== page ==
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I have 77 observations in my time series data which I obtained from the tsdl library in R. I have also reduced the time window. The data is quarterly average earnings.

library(tsdl)
data<-tsdl[[94]]
data2<-window(data,end=c(1975,1))
earn<-data2[,3]

time series

I have differenced the data twice and taken a power transformation which lambda equal to -0.03. After differencing, the Dickey-Fuller test has a test statistic of -6.61 and p-value = 0.01.

lam<-BoxCox.lambda(earn)
trans.earn<-BoxCox(earn, lambda = lam)

nsdiffs(earn)
ndiffs(earn)


trans<-diff(trans.earn, lag=4, differences = 1)
trans<-diff(trans, differences = 1)

I now need to fit AR, MA, ARMA, ARIMA and SARIMA models. Here are the ACF and PACF:

acf and pacf

There is a significant spike at lag 4 in the ACF and then at lag 4,6 and 116 in the PACF. I am new to time series and have been struggling with these plots for a while. What do these plots tell me? Is there still some seasonality in my data? What would the p and q be for AR(p) and MA(q) models?

The Ljung-Box Test statistic is 1.14 and has a p-value of 0.29, does this suggest that there is no dependence left in my data? I cannot fit ARMA models? The auto.arima suggest the following model: ARIMA(0,1,1)(0,1,1)[4]

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    $\begingroup$ The data does not seem to have a unit root, so you should not have differenced it even once. By differencing twice, you have quadrupled (I think) your error variance without gaining anything. $\endgroup$ Oct 14 at 7:54
  • $\begingroup$ An adf.test on the original data, adf.test(earn), has a test statistic of -0.07 and p-value of 0.99. This suggests that it has unit root? $\endgroup$
    – username97
    Oct 14 at 8:23
  • $\begingroup$ This interpretation is only correct if you have specified the test model correctly. You should first take care of the rather obvious deterministic trend in the data. Having adjusted for it, you would not see any evidence of a unit root anymore. $\endgroup$ Oct 14 at 8:27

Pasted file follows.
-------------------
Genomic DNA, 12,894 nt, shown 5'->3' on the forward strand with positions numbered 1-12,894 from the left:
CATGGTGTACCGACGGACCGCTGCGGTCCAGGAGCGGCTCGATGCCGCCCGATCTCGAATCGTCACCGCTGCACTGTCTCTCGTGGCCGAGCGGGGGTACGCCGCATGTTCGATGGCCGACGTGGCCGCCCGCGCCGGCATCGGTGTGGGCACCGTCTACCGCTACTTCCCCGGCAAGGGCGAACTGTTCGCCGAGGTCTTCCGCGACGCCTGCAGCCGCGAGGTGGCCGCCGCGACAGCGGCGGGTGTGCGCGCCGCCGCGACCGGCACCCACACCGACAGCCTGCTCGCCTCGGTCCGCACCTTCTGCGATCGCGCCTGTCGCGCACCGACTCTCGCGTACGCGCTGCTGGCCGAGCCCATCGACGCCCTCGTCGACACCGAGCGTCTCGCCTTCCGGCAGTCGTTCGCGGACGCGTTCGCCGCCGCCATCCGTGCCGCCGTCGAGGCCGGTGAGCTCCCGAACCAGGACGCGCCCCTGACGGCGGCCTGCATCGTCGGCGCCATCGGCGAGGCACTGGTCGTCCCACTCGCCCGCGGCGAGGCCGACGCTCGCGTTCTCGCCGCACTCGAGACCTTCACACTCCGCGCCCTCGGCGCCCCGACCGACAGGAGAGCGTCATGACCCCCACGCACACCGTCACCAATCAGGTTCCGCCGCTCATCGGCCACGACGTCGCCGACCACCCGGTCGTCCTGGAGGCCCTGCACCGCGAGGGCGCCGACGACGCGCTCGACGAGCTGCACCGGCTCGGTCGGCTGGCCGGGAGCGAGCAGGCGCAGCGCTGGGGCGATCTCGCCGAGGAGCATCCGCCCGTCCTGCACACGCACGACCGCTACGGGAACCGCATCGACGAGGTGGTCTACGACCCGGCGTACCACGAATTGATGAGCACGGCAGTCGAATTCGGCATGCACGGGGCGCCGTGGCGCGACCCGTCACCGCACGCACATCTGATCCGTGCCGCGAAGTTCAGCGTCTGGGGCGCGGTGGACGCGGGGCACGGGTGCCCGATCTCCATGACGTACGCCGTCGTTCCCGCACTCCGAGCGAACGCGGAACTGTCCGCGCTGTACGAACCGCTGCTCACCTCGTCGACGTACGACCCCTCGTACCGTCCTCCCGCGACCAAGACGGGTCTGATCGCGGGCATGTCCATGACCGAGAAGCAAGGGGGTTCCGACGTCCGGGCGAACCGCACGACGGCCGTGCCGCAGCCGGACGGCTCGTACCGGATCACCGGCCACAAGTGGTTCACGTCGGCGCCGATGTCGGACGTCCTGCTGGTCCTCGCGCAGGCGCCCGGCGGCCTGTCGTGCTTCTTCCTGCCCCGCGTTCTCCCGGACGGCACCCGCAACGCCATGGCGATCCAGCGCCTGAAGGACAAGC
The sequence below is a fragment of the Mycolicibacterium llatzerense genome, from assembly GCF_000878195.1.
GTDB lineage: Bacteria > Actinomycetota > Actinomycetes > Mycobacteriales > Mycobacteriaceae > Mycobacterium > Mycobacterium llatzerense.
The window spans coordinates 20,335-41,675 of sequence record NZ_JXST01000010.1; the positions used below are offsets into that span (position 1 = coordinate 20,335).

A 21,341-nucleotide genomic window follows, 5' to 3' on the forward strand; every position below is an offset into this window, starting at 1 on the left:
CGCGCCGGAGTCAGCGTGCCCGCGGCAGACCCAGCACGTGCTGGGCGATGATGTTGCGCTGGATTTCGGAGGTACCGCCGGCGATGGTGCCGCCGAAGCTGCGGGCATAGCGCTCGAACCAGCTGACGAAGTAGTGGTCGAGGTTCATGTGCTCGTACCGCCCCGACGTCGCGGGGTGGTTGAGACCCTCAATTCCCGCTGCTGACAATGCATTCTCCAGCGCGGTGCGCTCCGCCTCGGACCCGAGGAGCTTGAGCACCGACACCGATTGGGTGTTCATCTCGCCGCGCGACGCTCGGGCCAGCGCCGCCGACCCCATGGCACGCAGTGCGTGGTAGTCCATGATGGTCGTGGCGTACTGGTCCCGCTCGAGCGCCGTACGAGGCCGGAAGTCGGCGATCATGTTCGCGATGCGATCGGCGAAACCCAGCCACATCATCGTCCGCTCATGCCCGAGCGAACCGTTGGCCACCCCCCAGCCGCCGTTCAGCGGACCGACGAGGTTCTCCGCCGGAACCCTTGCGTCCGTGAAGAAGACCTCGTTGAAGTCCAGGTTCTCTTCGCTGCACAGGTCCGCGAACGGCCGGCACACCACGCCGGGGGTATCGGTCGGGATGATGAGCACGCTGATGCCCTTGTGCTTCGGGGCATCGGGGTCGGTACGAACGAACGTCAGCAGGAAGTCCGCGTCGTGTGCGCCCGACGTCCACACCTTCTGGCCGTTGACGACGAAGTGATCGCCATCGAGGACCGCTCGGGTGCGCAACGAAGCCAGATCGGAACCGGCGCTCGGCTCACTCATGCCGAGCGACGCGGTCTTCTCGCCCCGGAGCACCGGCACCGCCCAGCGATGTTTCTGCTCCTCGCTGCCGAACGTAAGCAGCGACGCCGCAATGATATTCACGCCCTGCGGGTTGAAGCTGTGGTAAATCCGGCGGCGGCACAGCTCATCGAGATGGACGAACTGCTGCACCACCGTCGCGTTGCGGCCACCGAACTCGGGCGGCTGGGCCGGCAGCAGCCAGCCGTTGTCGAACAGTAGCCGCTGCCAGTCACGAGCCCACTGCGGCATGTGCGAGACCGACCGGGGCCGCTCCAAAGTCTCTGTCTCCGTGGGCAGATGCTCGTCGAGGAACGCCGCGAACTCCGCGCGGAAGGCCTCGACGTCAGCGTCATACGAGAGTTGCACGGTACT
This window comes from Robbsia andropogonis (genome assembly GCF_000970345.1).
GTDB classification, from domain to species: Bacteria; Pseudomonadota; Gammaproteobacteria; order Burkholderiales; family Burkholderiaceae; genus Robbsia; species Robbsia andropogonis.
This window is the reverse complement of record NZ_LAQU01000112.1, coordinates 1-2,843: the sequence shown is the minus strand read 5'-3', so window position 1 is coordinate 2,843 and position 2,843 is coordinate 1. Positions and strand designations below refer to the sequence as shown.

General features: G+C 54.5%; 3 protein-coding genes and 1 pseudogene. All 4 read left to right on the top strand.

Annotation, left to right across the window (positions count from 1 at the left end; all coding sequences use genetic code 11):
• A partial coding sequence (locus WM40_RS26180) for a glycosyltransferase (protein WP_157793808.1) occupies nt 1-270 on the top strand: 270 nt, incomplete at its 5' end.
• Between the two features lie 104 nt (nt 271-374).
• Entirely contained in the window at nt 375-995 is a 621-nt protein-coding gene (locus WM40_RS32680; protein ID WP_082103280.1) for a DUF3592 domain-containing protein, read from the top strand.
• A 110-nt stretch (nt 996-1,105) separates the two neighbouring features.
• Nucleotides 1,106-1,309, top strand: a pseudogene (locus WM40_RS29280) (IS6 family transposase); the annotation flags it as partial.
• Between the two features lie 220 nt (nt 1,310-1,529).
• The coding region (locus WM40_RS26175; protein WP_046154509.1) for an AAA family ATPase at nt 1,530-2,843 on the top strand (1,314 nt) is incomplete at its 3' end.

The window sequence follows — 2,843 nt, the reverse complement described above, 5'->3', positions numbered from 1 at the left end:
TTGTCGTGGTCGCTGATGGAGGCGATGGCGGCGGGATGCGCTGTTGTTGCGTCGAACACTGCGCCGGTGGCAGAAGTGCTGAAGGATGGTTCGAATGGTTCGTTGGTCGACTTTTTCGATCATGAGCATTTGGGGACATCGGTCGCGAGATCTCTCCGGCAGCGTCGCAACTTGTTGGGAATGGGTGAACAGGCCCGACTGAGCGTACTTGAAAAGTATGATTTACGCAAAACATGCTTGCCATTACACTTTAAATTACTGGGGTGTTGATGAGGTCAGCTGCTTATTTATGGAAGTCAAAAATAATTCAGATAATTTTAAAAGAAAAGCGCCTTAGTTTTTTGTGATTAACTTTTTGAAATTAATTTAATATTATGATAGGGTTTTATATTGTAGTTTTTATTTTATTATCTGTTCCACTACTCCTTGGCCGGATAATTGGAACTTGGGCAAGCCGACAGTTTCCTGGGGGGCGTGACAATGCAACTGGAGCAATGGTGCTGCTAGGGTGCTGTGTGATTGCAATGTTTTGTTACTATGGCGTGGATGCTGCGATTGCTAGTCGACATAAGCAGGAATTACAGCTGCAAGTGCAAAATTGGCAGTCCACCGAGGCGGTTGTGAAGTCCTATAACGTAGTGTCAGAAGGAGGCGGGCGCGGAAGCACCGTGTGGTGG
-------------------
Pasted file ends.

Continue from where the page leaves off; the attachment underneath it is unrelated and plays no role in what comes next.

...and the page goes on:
• $\begingroup$ As I understand, I have differenced once for the trend and then differenced again for the seasonality. The resulting time series does have unit root. $\endgroup$
    – username97
    Oct 14 at 8:47
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    $\begingroup$ @anemone19: you'd be served well to heed Richard Hardy's advice. Keep in mind that the first step in a univariate time series model like this is to remove the deterministic components: trend and seasonality and potentially to do a variance stabilizing transformation in order to obtain a stationary series; it is that resulting stationary series that you want to model and not the one that has all these components lumped together. $\endgroup$ Oct 14 at 9:56
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To get a sense of the trend: plot(decompose(earn))

You can detrend like this plot(earn-decompose(earn)$trend) or for example if you think you have a linear trend like this plot(lm(earn~c(1:length(earn)))$res,type="l") or analogously for say a quadratic trend plot(lm(earn~c(1:length(earn))+c(1:length(earn))^2)$res,type="l")). Check for seasonality. Then apply a box-cox variance-stabilizing transformation like you did to the resultant series. You will thus have removed the deterministic components without differencing. Now you're ready to model the stochastic component of this process. To forecast your series, when you're done modeling the stochastic component of the process, you'll have to bring back the deterministic components so as to reassemble the full series. That being said, if you don't think the past trend will extend into the future, first-differencing as you did may be the better way to go.

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